I know how it feels to think you're on the road to recovery only to have a relapse! There seems to be no rhyme or reason to it! I actually think that for women, hormones may play a part??? I don't know... But I was really desperate back in July and needed to be able to function before school started, so I took (and still take) Zoloft to cope with the anxiety. It was out of control...rapid heart beat, panic, the works! And it would really occur most when I would try to drive. I would be okay until I got to a stop light (no longer moving), and my brain hadn't figured things out quickly enough. So, I'd panic...horrible panic! It was awful. I still get the slight sensations at stop signs, but I don't panic about them anymore. It's so hard to keep going, but that's just what we have to do. My goal each day was to get in the car and drive just down the street to the grocery store and buy whatever we needed for dinner. That was a major victory! I would hang onto the shopping cart, and curse long lines because I was no longer moving and then the panic would set in. But I think, much like VRT, just doing our daily activities is therapy. So, my therapy was going to the store for 10-15 minutes. Yes, I have had the dreamy feeling or just like things are almost unreal. Hard to explain, but I think you know what I mean! Also, I've experience true vertigo, where some things appear to be moving in another dimension! Crazy! Thank heavens I haven't had that in awhile, but that's my one huge fear--that I will have one of those vertigo moments while I'm driving! So, I pretty much stay in the right lane on surface streets. I haven't driven on the freeway since April--too fast and too much going on! And if you knew me, you'd know how hard this is--I actually really love to drive. I had just taken my two kids on a road trip right beforet this happened. So, it's a total bummer on so many levels. But again, the Zoloft has helped me cope significantly. I'm not as depressed about this and the anxiety has pretty much been eliminated. Plus, I do think it's helping my ears function a bit better--I don't know for sure... Anyway, I totally feel your pain but I also know you will get better!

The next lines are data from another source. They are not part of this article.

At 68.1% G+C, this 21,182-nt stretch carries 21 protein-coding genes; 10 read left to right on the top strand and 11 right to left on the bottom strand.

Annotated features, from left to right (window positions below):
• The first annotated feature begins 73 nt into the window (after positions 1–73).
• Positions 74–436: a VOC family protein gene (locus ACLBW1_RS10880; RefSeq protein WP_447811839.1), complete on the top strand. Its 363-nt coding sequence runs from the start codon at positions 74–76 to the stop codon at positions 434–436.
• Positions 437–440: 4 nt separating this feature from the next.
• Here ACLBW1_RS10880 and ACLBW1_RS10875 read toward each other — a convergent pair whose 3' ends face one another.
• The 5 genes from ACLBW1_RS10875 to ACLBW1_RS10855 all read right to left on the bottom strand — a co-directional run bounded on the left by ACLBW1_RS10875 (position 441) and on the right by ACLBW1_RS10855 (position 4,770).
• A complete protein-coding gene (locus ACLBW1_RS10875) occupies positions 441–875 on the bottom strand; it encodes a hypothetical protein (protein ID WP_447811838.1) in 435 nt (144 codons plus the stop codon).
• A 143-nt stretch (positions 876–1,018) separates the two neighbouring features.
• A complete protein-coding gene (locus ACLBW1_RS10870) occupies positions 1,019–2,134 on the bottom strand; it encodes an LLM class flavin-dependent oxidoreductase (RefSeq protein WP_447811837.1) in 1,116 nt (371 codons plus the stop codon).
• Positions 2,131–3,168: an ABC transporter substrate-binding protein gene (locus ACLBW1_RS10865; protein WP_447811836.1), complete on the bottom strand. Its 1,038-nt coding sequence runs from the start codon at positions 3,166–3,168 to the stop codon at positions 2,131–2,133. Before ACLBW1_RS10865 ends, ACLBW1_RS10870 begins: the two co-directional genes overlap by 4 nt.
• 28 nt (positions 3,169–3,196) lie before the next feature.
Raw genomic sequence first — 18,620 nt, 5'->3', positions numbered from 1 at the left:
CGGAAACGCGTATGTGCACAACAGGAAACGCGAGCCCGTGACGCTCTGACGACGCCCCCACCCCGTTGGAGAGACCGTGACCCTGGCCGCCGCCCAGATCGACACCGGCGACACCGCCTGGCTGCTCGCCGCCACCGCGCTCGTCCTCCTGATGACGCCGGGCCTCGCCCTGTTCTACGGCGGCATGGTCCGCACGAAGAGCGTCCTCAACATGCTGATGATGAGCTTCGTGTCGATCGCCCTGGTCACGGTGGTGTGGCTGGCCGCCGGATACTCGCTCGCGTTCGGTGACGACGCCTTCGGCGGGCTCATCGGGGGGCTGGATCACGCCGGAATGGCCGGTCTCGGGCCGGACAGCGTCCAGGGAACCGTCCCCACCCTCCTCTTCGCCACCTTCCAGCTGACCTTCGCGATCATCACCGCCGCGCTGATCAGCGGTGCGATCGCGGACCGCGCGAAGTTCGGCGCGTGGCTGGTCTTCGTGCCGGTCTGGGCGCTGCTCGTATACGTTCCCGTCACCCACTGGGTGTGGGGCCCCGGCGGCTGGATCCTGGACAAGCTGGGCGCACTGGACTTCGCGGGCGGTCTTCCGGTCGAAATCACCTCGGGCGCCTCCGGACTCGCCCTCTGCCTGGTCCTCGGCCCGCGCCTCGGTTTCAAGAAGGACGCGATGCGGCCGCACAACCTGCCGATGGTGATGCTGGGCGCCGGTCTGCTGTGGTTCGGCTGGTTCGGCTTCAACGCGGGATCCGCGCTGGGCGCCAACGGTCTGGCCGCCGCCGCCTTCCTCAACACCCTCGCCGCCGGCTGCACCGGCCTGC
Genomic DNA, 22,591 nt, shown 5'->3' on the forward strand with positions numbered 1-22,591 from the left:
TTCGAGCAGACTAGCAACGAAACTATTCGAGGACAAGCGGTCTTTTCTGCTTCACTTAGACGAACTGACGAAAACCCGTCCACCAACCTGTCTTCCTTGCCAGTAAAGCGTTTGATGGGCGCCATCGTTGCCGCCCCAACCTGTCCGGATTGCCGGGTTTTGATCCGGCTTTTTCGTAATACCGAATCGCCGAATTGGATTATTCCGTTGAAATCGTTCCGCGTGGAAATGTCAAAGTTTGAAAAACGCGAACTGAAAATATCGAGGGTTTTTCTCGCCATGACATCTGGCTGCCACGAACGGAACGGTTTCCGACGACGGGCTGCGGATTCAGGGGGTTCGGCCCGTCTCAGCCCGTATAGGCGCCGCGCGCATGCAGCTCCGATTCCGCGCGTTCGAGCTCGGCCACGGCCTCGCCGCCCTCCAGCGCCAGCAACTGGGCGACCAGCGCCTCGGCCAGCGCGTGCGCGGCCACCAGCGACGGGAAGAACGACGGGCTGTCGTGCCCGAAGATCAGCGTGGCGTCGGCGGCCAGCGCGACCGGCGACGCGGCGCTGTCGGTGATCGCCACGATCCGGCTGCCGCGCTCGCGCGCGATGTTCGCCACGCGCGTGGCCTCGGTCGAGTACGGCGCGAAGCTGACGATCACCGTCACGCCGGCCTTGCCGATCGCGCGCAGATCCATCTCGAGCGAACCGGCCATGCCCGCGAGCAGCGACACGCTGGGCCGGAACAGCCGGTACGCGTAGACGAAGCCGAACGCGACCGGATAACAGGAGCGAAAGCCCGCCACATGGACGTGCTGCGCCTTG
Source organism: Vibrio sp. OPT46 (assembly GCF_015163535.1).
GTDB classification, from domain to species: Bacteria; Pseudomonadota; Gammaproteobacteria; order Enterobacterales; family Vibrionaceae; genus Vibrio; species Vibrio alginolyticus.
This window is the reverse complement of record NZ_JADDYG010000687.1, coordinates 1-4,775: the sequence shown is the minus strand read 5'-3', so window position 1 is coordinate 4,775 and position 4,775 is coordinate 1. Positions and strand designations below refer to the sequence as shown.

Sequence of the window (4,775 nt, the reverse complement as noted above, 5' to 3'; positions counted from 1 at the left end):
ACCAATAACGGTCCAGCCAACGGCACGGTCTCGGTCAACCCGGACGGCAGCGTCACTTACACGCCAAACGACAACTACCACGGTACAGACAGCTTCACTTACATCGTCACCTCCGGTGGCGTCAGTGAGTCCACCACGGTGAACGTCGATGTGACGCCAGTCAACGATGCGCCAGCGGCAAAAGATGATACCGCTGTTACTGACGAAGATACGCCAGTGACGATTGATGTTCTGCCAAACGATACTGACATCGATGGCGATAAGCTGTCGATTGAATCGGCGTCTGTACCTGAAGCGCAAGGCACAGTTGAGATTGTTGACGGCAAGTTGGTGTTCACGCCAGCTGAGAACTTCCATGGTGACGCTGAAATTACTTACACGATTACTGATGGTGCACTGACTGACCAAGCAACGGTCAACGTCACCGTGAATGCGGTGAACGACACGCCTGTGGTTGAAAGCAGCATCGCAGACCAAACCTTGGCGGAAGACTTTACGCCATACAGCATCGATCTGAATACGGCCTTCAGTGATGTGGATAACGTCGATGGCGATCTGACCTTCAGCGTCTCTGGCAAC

I completely understand about the driving thing. I love driving and wish I could feel good to do it again. I had just taken my mom to Splash Lagoon on a mini roadtrip in February 2012, just one month before getting this horrible thing. Thank you so much for getting back to me. I wish you a 100% recovery. Keep in touch.

     
    Old 11-13-2013, 05:06 PM   #10
    donnaisdizzy
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    Re: Vestibular Neuritis...It Gets Better...

    I don't know...I did read a study that said the opposite. First, that Zoloft did not interfere with compensation, and second, that it really alleviates anxiety in VN patients. I am getting better and I'm not anxious (which is a vicious cycle--you're anxious because you're dizzy, and your anxiety causes dizziness)! So, it's a solution for me at this time.

    I hope this helps! There are no easy answers, I know...

    Last edited by Administrator; 12-09-2013 at 02:31 PM.

     
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    Old 11-13-2013, 05:40 PM   #11
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    Re: Vestibular Neuritis...It Gets Better...